(Left) A MERLIN+VLA radio image of the central part of the nearby galaxy Messier 82 (M82) showing some of the supernova remnants present. Inset are images of the youngest remnant observed in 1986 and 1997, obtained by combining data from European radio telescopes which shows clear expansion over the 11 years. (Right) A highly detailed image, observed in November 1998, of the same remnant obtained from a 'World Array' of telescopes showing for the first time, the complex interaction of the ejected material with its surroundings.

UK radio astronomers have used a telescope the size of the earth to peer into the heart of a nearby galaxy. What they found was the scattered remains of stars that tore themselves apart in catastrophic explosions.

The astronomers are led by Dr. Alan Pedlar of the Jodrell Bank Observatory (University of Manchester), Dr. Tom Muxlow of the MERLIN/VLBI National Facility (also at Jodrell Bank) and Dr. Karen Wills of Sheffield University. Using a collection of 20 radio telescopes spaced right around the earth, the team have produced an image of unprecedented detail of the galaxy known as M82. They found bright remnants of exploding stars and, comparing them with images taken many years ago, have found these shells of gas are expanding at up to 20,000 km every second. The youngest object they found to be only 35 years old.

The technique of combining the signals from radio telescopes spaced across continents results in very detailed pictures of the sky. The UK astronomers have performed their observations with one of the largest ever collections of telescopes. It's as if they had a telescope 12,000 km across. Their maps of the sky are so detailed that they can see objects only 0.2 light years wide at a distance of 10 million light years. The pictures are 30 times clearer than can be obtained with the famous Hubble Space Telescope, and as Dr. Mike Garrett (another member of the observing team) from the Joint Institute for VLBI in Europe said. "This is equivalent to being able to read a newspaper in London from Holland!"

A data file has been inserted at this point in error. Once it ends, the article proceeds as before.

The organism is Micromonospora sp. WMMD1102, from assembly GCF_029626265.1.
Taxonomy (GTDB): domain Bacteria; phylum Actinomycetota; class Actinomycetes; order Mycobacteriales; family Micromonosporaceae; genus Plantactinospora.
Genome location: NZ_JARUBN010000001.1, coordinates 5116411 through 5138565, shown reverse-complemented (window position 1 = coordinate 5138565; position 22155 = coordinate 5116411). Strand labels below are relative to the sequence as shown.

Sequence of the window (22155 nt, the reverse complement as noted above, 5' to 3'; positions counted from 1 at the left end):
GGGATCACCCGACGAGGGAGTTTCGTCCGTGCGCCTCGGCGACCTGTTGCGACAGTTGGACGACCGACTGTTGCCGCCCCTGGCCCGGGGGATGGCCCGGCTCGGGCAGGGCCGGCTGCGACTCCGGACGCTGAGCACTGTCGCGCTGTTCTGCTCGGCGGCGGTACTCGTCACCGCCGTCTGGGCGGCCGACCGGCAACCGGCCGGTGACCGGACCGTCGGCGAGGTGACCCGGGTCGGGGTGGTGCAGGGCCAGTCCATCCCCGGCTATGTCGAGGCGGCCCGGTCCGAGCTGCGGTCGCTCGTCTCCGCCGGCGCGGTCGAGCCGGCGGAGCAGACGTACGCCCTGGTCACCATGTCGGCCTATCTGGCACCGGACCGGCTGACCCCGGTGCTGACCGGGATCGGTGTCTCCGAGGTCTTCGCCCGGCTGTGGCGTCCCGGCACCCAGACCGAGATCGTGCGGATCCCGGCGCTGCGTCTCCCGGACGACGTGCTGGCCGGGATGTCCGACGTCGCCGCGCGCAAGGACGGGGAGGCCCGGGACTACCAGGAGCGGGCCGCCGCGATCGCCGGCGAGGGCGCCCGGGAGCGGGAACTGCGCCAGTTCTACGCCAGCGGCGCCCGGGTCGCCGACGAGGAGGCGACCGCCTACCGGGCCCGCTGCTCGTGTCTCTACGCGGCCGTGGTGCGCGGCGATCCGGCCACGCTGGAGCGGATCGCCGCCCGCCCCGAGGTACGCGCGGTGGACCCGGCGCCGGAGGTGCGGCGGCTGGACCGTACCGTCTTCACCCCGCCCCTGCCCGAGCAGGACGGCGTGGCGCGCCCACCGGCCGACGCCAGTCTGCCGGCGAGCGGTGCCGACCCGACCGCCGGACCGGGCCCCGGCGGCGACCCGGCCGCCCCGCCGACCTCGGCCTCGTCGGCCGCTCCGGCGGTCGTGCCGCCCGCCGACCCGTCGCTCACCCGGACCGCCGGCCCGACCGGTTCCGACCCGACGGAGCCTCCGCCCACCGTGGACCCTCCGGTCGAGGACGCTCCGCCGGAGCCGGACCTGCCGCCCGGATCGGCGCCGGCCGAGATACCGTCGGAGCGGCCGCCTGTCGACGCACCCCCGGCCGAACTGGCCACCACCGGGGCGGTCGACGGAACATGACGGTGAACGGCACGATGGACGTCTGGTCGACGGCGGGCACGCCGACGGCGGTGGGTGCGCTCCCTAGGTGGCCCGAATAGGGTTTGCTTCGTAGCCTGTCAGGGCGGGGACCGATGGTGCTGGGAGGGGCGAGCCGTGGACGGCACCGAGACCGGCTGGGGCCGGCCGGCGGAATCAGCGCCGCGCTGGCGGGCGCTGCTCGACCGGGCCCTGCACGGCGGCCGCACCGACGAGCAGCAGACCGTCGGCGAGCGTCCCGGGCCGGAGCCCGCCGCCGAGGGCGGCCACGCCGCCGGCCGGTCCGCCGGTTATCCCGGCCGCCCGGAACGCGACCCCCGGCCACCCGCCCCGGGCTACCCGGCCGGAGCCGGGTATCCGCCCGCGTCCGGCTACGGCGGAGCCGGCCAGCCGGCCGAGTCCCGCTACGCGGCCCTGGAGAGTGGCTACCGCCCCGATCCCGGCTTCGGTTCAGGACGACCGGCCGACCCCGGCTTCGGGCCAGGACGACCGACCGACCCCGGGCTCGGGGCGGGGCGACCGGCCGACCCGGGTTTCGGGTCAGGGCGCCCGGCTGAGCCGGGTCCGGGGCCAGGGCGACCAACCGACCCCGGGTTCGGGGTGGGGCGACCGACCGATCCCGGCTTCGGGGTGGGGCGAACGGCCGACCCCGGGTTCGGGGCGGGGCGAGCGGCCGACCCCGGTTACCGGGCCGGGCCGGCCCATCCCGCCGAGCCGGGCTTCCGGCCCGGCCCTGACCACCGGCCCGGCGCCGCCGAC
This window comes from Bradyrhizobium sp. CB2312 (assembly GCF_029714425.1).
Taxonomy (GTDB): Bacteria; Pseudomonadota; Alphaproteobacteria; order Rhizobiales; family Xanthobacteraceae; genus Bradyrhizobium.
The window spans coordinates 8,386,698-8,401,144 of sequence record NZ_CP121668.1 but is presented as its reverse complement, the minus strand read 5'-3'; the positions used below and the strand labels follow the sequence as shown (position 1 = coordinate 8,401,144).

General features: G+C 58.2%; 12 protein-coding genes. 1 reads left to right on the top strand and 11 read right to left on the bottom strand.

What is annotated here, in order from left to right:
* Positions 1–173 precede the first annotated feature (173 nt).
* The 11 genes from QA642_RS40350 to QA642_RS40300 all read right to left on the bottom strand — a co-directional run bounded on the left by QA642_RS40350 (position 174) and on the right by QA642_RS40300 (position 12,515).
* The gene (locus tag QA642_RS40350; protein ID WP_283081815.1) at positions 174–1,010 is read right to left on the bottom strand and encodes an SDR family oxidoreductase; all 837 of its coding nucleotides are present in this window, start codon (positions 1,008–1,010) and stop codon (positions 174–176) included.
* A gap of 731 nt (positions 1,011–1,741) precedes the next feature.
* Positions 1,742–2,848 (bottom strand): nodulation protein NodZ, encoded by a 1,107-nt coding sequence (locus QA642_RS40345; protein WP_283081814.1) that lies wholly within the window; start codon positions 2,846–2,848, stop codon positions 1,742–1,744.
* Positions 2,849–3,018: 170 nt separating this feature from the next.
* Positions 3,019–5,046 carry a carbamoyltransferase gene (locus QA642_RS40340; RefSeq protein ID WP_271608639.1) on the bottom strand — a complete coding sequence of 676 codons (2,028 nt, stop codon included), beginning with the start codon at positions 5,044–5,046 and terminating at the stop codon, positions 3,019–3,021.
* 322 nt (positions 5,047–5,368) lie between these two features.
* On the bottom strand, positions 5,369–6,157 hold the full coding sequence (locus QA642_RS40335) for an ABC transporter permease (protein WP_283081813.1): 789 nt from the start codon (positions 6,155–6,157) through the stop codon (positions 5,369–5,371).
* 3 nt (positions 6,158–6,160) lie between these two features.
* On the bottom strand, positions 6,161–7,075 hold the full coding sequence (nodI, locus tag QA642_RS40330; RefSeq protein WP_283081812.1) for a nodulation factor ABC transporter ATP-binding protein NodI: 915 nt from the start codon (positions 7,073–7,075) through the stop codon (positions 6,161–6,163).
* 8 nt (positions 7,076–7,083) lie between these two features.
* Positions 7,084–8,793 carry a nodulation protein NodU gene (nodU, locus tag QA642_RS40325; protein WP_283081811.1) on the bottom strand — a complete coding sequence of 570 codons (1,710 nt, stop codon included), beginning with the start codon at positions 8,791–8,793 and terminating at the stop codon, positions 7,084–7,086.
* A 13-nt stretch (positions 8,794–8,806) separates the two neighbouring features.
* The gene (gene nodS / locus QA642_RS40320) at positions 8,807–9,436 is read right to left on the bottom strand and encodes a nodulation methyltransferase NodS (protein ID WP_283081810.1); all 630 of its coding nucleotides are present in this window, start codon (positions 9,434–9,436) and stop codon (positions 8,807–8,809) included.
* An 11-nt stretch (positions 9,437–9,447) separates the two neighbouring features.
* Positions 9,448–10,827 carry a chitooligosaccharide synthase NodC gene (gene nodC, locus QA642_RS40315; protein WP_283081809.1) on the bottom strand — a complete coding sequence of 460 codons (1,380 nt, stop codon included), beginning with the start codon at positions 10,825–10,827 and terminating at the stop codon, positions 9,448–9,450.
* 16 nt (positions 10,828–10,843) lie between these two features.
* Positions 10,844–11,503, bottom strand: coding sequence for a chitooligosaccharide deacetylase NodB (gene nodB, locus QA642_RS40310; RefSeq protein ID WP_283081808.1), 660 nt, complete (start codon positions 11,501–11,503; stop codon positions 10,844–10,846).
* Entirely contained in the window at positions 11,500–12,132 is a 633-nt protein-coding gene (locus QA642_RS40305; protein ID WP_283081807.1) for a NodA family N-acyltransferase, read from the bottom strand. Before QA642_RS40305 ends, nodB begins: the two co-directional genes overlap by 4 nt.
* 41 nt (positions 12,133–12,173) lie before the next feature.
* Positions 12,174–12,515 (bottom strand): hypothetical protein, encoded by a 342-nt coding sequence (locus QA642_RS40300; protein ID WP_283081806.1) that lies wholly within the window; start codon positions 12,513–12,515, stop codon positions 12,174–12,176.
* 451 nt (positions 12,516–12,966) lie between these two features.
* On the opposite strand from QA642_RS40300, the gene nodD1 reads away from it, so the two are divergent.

The astronomer's target was the nearby starburst galaxy M82. These galaxies, containing many billions of stars, are disturbed and are undergoing a rapid phase of star creation. Most new stars are quite small and live a long time like our local example, the Sun. But a small number of new stars are huge and evolve very rapidly - living for only a few million years or so. As Dr. Phil Diamond, director of the MERLIN/VLBI National Facility put it "These giant stars live fast and die young". So, paradoxically, the signature of such starformation is the explosion of massive stars.

When such large stars die, they do so in spectacular fashion. They blow themselves apart in a titanic explosion called a 'supernova'. The remnants of these supernovae are often expanding shell-like clouds of gas shining brightly in radio waves. Understanding such supernova remnants in regions where stars are being made is particularly important as it is thought that most galaxies, including our own, passed through this phase many billions of years ago when the Universe was young. However, the supernova remnants cannot easily be seen in visible light - even with the Hubble space telescope - because starburst galaxies contain a lot of obscuring dust. But, as Dr. Tom Muxlow explained, "Radio waves are unaffected by this dust and we are able to look right into the violent centre of the galaxy". The spectacular deaths of the massive stars in the centre of Messier 82, can be used to gain insights into the whole starburst phenomenon.

In this galaxy astronomers have seen, for the first time, the detailed evolution of the expanding fireball from a supernova explosion. And these distant and violent events have a strange twist in their tail. Dr. Karen Wills explained; "It is the death-throes of these massive stars which create the heavy elements from which life is made". All the material which makes up the Earth, the rocky planets and moons in our Solar System and our bodies was made in massive stars and scattered by such explosions in the early history of the Milky Way.

In September the team of astronomers reported results from observations using 8 telescopes distributed across Europe. Their images confirmed the shell-like nature of the supernova remnants and, by comparing the images with data taken in 1986, it was possible to deduce both the age and expansion velocity of the youngest of the remnants. The results of the latest observations, one of the largest radio astronomy experiments yet performed, will be presented at the December 10th meeting of the Royal Astronomical Society by PhD student, and newest member of the team, Andy McDonald.

The shell-like structures of even the smallest of the objects in M82 are clearly visible in the astronomer's images. The astronomers hope to measure directly the expansion and slowing of the remnants as they interact and mix with the surrounding medium. As Dr. Alan Pedlar pointed out "M82 is an ideal laboratory for studying these remnants, since, unlike similar objects in the Milky Way, those in M82 are all essentially at the same distance and can now be measured with the same level of detail as remnants in our own galaxy".